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The 269. Infanterie-Division was formed on 26 August 1939 as part of the 4. Welle (wave). After manning the West Wall during the Polish campaign, the division took part in the invasions of Belgium and France in 1940. The division served on the Eastern Front from June 1941 seeing combat in Courland, before Leningrad and at Lake Logoda. Transferred to Norway in December 1942, it performed coastal defense, occupation and security duties in the area of Bergen. After moving to France in late 1944, the division fought in the Vosges and the Colmar pocket. In January 1945, a regiment of the division supported the 198. Infanterie-Division and the Panzer-Brigade 106 Feldherrnhalle in Operation “Sonnenwende” (Solstice), an unsuccessful attack on Strasbourg launched from the Colmar pocket. Deployed to the Eastern Front in late January 1945, the division defended the approaches to Breslau before moving southeast of the city in an unsuccessful bid to eliminate the Soviet bridgehead on the Oder at Ohlau. Reduced to a Kampfgruppe, the division – less some elements that remained in Breslau – withdrew into the Erz Mountains of Saxony where it surrendered to the Red Army in May 1945.

Commanders

General der Artillerie Ernst-Eberhard Hell (26 Aug 1939 - 12 Aug 1940)
Generalleutnant z.V. Wolfgang Edler Herr und Freiherr von Plotho (12 Aug 1940 - 1 Apr 1941)
General der Infanterie Ernst von Leyser (1 Apr 1941 - 1 Sep 1942)
Generalleutnant Kurt Badinski (1 Sep 1942 - 25 Nov 1943)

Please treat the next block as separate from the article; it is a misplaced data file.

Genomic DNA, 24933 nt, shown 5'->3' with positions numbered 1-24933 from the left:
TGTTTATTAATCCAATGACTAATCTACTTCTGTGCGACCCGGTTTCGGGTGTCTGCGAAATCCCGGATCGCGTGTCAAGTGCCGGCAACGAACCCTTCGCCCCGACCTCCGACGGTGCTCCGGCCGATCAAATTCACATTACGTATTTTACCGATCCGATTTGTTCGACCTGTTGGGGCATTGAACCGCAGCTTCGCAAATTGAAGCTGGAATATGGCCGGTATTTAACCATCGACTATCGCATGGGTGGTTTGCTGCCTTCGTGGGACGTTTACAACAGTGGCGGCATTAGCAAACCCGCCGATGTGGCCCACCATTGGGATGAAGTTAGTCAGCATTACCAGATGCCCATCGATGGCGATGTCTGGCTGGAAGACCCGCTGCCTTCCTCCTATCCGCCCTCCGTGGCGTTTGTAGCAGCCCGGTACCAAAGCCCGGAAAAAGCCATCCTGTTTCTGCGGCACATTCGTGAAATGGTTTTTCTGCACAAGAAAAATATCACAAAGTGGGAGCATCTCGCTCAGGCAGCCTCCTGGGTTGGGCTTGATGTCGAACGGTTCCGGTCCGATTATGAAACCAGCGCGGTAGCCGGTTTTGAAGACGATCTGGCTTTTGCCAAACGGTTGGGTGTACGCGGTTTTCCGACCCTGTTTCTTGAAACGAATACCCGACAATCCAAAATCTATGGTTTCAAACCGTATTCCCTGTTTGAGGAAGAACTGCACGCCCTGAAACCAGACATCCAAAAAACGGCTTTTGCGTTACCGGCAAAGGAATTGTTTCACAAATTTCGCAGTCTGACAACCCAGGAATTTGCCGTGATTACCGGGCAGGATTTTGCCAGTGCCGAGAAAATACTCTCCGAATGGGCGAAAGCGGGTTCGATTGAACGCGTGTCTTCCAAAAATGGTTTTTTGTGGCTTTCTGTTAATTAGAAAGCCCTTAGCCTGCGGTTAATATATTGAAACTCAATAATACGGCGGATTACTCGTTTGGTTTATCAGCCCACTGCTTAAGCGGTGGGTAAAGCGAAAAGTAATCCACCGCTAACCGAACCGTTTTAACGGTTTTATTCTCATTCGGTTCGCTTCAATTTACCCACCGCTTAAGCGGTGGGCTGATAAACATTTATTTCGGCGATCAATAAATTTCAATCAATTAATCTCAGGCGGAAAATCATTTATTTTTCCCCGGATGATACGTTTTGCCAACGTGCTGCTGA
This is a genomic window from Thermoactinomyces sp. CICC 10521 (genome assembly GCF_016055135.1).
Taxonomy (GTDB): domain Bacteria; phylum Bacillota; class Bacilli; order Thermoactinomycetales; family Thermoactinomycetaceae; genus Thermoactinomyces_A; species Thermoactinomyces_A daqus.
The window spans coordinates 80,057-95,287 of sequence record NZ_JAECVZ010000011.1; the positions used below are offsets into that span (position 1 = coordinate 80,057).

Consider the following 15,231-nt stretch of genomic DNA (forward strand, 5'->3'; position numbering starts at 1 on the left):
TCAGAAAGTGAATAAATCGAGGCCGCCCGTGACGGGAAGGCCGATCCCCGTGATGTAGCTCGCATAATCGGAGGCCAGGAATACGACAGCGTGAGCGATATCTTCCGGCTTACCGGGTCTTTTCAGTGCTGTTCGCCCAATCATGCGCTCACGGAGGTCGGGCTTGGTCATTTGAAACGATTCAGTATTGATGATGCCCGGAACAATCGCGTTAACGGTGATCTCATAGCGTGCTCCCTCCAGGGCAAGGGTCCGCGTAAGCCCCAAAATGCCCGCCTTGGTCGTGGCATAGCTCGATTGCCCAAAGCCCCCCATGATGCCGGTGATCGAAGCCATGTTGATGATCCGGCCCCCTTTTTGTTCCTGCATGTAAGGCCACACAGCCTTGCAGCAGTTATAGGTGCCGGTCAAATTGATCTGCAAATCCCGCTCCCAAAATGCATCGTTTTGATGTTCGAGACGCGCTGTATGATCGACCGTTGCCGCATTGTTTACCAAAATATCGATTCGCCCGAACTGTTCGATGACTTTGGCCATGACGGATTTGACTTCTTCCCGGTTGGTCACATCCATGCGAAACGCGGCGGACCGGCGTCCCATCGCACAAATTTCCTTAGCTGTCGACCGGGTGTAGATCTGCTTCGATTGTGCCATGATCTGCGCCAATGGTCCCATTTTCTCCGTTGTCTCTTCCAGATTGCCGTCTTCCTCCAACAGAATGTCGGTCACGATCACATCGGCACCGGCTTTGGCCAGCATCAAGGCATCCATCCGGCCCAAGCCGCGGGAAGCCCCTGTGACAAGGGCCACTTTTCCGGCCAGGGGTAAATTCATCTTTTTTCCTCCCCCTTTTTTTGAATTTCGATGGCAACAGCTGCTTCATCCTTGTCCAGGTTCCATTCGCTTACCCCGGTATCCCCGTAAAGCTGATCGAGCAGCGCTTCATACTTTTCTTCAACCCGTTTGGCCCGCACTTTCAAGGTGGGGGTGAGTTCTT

Generalleutnant Hans Wagner (25 Nov 1943 - 8 May 1945)

Operations Officers (Ia)

Major Hans-Joachim Ehlert (26 Aug 1939-1 Jun 1940)
Major Hans-Jürgen Freiherr von Ledebur (1 Jun 1940-10 Aug 1942)
Oberstleutnant Gerhard Wagner (10 Aug 1942-20 Aug 1944)
Major Alfred Schwutke (20 Aug 1944-10 Mar 1945)
Major Wolfdietrich Hiersemenzel (10 Mar 1945-1945)

Area of operations

Germany (Sep 1939 - May 1940)
France (May 1940 - June 1940)
Denmark (June 1940 - June 1941)
Eastern front, northern sector (June 1941 - Dec 1942)
Norway (Dec 1942 - Oct 1944)
France (Oct 1944 - Jan 1945)
Poland & Eastern Germany (Jan 1945 - May 1945)

Order of battle (1939)

Infanterie-Regiment 469
Infanterie-Regiment 480
Infanterie-Regiment 490
Aufklärungs-Abteilung 269
Artillerie-Regiment 269
- I. Abteilung
- II. Abteilung
- III. Abteilung
- IV. Abteilung
Pionier-Bataillon 269
Panzerabwehr-Abteilung 269
Nachrichten-Abteilung 269
Versorgungseinheiten 269

Order of battle (1942)

Grenadier-Regiment 469
Grenadier-Regiment 480
Grenadier-Regiment 490 (1)
Schnelle Abteilung 269
Artillerie-Regiment 269
- I. Abteilung
- II. Abteilung
- III. Abteilung
- IV. Abteilung (2)
Pionier-Bataillon 269
Nachrichten-Abteilung 269
Versorgungseinheiten 269

Order of battle (1943-1945)

Grenadier-Regiment 469
Grenadier-Regiment 480
Radfahr-Abteilung 269 (3)
Artillerie-Regiment 269
- I. Abteilung
- II. Abteilung
- III. Abteilung
- IV. Abteilung (4)
Pionier-Bataillon 269
Panzerjäger-Abteilung 269
Nachrichten-Abteilung 269
Feldersatz-Bataillon 269
Versorgungseinheiten 269

Notable members

Simon-Casimir Prinz zur Lippe (Oberstleutnant, Division Adjutant [IIa], Aug 1942-Feb 1944)

Footnotes

1. Disbanded on 2 December 1942.
2. Transferred to Artillerie-Regiment 169 of the 69. Infanterie-Division on 10 December 1942.
3. Redesignated Aufklärungs-Abteilung 269 on 20 April 1943 and Füsilier-Bataillon 269 on 27 January 1944.
4. On 25 Oct 1944, III./Artillerie-Regiment 274 of the 274. Infanterie-Division was transferred to the 269. Infanterie-Division and redesignated IV./Artillerie-Regiment 269.

Sources used

Jeffrey J. Clarke & Robert Ross Smith - Riviera to the Rhine: The United States Army in World War II: The European Theater of Operations
Rolf Hinze – To the Bitter End: The Final Battles of Army Groups North Ukraine, A, Centre, Eastern Front, 1944-45
Georg Tessin - Verbände und Truppen der deutschen Wehrmacht 1933-1945

Reference material on this unit

Helmut Römhild - Geschichte der 269. Infanterie Division

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